MASSDEVICE ON CALL — A team of U.K. researchers is calling for a ban on metal-on-metal hip implants, citing studies that demonstrate that they fail more often than other artificial hips, especially when used in women.
The researchers pointed to failures of the devices, which are at the center of a high-profile Johnson & Johnson (NYSE:JNJ) recall, as evidence that the FDA needs more stringent standards for approving the devices, rather than relying on predicate devices for an assurance of safety.
"Policy makers need to appreciate that registry data alone are not a substitute for good pre-marketing studies, which should include testing of implants," Art Sedrakyan, a Cornell University associate professor who was not involved with the study, wrote in an editorial published alongside the study in the Lancet. "When failures take a long time to develop, many faulty products can enter the market."
The scientists looked at more than 31,000 metal-on-metal implant cases in the world’s largest hip replacement database, finding 6.2% of patients with all-metal artificial hips needed a 2nd operation within 5 years, Bloomberg reported.
Another recent study, published through a joint investigation by the British Medical Journal and BBC Newsnight, found the controversial implants may have exposed patients to toxic compounds and put them at risk of developing cancer, cardiomyopathy, muscle and bone destruction and changes to their DNA.
Consumer Reports takes aim at medical devices and the 510(k) pathway
Consumers Union, an advocacy arm of Consumer Reports which has been involved in recent regulatory discussions involving FDA user fees for the medical device industry and clearance status for Aptus Endosystems’ HeliFX endostapling system, wants the federal watchdog agency to require clinical testing for more medical devices, Reuters reported.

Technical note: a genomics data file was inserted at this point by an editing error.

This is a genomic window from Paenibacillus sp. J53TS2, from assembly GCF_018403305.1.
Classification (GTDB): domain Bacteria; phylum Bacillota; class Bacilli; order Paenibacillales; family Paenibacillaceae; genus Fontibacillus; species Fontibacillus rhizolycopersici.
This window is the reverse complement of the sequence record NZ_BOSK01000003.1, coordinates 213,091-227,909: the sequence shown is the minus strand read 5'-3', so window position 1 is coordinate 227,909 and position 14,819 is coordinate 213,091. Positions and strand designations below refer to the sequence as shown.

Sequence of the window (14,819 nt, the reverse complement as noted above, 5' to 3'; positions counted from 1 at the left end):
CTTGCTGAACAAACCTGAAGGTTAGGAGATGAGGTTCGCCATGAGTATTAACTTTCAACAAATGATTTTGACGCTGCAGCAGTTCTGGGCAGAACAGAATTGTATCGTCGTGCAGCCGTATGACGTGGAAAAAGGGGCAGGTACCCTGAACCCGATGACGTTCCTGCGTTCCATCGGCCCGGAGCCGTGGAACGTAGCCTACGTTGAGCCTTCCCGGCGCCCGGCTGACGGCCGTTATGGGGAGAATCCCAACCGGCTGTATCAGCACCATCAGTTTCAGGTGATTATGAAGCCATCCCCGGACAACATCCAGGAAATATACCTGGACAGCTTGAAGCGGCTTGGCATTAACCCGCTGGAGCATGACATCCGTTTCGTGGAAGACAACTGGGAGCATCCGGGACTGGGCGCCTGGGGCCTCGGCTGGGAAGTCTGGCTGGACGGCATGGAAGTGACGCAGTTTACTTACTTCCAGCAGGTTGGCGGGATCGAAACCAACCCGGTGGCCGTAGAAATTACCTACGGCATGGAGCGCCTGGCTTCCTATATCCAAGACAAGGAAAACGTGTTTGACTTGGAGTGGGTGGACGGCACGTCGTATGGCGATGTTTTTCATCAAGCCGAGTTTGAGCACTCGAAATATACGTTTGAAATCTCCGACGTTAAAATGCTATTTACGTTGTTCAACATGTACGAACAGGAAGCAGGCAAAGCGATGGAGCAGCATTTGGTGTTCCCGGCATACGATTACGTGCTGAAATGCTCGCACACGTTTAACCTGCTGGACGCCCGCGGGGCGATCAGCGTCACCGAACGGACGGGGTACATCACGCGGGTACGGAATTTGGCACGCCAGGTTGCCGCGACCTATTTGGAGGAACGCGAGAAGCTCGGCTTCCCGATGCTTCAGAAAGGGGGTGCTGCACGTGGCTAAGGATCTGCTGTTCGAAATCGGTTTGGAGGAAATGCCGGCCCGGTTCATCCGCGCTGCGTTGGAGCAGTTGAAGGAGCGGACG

Trial lawyers protest repeal of Medicare payer board
Lobbyists for trial lawyers came out against the repeal Medicare’s independent payment advisory board when House leaders proposed tieing it to legislation that would cap medical malpractice damages, Healthwatch reported.
OptiMedica moves to Sunnyvale, California
Ophthalmic device maker OptiMedica Corp., developer of the Catalys precision laser system for cataract surgery, moved its global headquarters to a larger 55,000 square foot facility in Sunnyvale, Calif., according to a press release.
Rumors of a $350M buyout for SuperDimension Ltd.
Rumors are circulating that SuperDimension Ltd. is in the midst of a $350 million acquisition by an as-yet undisclosed buyer, Bloomberg Businessweek reported. Johnson & Johnson, Medtronic (NYSE:MDT) and Covidien (NYSE:COV) were said to have thrown their hats in the ring.